There are a few broad style decisions that you’ll be making when choosing new cabinets for any room in the home, whether kitchen cabinets or any other location. One primary example here: Whether you’ll be choosing framed or frameless cabinets.
At AWA Kitchen Cabinets, we’re proud to offer a wide range of kitchen cabinet options, including European style frameless cabinets that have become extremely popular in many homes in recent years. How do traditional framed cabinets compare with these frameless cabinet options, both in terms of general characteristics and more specific construction and other variables? This two-part blog series will look at all the important qualities of each.
Framed Cabinet Overview
Framed cabinets remain the most common style in the US, still extremely popular for their distinctive look. Their frames feature faces that allow for very simple installation and drawer or door adjustment, which is a major factor for many buyers.
Now, framed cabinets do require separate skin panels to be installed on-site, on the exposed sides. However, this is worth it for many clients, who enjoy the larger range of sizes and modifications available for framed cabinets than for other types.
Frameless Cabinet Overview
Frameless cabinets, also known as European style frameless cabinets, are a sleeker and more modern look that, as the name suggests, originated in Europe – and remains popular there as well. This style allows for full access into the cabinet interior, with a larger drawer box capacity than framed cabinets.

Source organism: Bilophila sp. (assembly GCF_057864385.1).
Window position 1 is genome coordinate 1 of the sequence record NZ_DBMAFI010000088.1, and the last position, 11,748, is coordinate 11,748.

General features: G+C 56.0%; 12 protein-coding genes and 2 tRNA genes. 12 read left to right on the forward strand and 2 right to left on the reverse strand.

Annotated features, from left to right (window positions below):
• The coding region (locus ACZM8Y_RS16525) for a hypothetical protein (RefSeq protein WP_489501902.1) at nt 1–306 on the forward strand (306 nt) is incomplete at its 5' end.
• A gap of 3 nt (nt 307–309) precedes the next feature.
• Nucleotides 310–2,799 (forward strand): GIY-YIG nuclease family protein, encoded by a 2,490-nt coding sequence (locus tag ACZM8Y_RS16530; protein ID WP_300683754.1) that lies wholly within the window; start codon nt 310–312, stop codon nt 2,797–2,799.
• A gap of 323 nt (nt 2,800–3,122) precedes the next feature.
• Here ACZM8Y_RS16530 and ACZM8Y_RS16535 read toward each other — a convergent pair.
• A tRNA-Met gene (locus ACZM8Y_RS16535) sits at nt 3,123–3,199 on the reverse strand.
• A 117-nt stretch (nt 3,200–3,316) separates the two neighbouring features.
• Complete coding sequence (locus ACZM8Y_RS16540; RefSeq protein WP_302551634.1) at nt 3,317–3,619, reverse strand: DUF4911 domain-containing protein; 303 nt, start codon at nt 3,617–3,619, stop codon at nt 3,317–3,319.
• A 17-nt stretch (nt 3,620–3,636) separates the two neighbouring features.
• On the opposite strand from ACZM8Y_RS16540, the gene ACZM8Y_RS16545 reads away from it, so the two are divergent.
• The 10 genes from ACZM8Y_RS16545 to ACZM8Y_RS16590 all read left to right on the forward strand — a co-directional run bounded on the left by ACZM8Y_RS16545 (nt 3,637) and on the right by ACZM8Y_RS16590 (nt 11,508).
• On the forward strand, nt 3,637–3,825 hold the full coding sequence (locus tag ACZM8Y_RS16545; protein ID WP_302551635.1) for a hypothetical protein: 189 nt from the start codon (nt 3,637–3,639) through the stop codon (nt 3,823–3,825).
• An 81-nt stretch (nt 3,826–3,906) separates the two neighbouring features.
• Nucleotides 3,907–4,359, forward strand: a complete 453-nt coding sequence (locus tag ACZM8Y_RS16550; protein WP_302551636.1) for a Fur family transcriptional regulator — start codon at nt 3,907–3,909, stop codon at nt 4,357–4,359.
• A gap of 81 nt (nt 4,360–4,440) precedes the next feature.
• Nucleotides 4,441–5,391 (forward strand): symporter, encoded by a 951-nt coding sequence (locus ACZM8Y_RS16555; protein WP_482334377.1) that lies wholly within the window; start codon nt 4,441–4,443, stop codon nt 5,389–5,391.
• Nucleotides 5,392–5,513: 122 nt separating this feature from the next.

Cabinet sides are ordered finished from the factory, rather than installed on-site. More fillers are needed in frameless designs, just to ensure that minimum clearance is attained for door and drawer openings. This means there are fewer size and modification options for frameless cabinets, their one major downside compared to framed options.
Now let’s get a bit more specific in several of these areas.
As their names indicate, the key construction alteration for framed cabinets compared to frameless is the solid wood face frame that comes between the door and cabinet box. This frame is made of horizontal rails, plus vertical supports known as stiles. In addition, wood grain directions in the face frame help reinforce the horizontal strength of the cabinet.
In addition, the face frame also limits a negative effect known as racking. This refers to a situation where the cabinet box tilts out-of-square, meaning the horizontal and vertical sections of the cabinet will not be level and the doors or drawers will not align properly. This is one issue that framed cabinets avoid entirely, but frameless cabinets may deal with if they aren’t constructed properly.
For more on the differences between framed and frameless cabinets, or to learn about any of our kitchen cabinets or other product, speak to the staff at AWA Kitchen Cabinets today.